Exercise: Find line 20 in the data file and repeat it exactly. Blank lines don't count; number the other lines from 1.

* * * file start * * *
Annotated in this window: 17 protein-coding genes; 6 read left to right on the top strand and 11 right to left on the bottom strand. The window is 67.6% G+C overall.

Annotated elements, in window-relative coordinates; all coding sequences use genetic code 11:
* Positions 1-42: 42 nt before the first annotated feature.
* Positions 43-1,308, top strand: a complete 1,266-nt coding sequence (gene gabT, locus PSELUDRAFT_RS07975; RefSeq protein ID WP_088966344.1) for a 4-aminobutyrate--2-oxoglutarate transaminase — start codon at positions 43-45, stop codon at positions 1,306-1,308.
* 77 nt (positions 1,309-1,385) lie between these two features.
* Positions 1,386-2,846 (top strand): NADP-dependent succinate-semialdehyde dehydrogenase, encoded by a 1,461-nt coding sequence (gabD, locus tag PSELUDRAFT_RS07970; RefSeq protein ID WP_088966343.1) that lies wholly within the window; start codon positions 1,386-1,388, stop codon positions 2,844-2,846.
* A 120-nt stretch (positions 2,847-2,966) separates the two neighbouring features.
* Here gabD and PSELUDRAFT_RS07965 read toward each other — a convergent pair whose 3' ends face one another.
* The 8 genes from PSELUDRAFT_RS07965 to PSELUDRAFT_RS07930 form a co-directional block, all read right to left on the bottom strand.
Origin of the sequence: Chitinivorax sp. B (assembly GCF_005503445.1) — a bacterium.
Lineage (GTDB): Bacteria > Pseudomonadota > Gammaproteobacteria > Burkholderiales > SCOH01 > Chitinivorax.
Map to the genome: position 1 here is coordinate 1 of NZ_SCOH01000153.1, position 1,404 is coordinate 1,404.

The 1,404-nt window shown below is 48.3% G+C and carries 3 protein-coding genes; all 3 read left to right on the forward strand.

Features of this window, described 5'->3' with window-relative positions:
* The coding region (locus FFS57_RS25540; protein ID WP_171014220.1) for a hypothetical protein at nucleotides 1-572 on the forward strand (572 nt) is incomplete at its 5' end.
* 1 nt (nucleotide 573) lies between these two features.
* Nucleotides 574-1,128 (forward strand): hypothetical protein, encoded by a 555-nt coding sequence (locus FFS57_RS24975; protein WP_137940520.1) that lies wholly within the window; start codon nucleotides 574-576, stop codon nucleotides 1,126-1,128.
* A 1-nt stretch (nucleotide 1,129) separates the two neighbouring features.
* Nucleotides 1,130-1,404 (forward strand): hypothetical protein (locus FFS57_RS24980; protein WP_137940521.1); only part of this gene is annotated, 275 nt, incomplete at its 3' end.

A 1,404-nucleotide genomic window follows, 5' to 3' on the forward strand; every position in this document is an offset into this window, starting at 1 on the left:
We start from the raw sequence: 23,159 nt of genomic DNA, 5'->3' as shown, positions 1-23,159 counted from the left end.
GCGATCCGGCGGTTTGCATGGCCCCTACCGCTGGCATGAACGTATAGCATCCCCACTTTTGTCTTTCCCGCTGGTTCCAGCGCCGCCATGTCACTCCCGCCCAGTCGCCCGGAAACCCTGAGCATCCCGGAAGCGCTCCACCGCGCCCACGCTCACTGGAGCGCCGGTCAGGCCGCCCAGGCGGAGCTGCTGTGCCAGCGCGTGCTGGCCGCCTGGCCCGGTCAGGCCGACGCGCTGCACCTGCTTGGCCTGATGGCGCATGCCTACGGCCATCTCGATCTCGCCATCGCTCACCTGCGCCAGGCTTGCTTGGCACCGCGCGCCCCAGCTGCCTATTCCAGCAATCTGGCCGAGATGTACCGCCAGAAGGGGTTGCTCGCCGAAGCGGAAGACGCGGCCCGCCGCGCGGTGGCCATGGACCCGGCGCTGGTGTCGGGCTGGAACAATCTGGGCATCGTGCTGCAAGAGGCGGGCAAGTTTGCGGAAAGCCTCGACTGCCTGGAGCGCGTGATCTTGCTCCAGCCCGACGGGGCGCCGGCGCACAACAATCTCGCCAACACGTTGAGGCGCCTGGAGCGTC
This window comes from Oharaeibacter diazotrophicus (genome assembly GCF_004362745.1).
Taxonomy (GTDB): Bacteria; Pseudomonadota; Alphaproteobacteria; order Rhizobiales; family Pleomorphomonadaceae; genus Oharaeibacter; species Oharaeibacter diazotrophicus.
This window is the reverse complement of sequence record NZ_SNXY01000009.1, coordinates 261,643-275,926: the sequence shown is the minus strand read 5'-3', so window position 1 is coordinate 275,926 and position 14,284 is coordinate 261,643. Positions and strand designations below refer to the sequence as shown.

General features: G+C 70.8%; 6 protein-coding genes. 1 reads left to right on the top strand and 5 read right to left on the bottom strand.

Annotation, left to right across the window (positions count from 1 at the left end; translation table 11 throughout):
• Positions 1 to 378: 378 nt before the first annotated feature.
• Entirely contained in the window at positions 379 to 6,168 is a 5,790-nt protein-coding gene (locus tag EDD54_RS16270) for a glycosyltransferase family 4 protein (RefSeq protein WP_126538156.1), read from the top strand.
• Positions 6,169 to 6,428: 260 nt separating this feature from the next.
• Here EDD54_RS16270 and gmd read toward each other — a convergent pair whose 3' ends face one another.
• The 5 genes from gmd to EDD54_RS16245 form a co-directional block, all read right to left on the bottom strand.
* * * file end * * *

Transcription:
A 1,404-nucleotide genomic window follows, 5' to 3' on the forward strand; every position in this document is an offset into this window, starting at 1 on the left: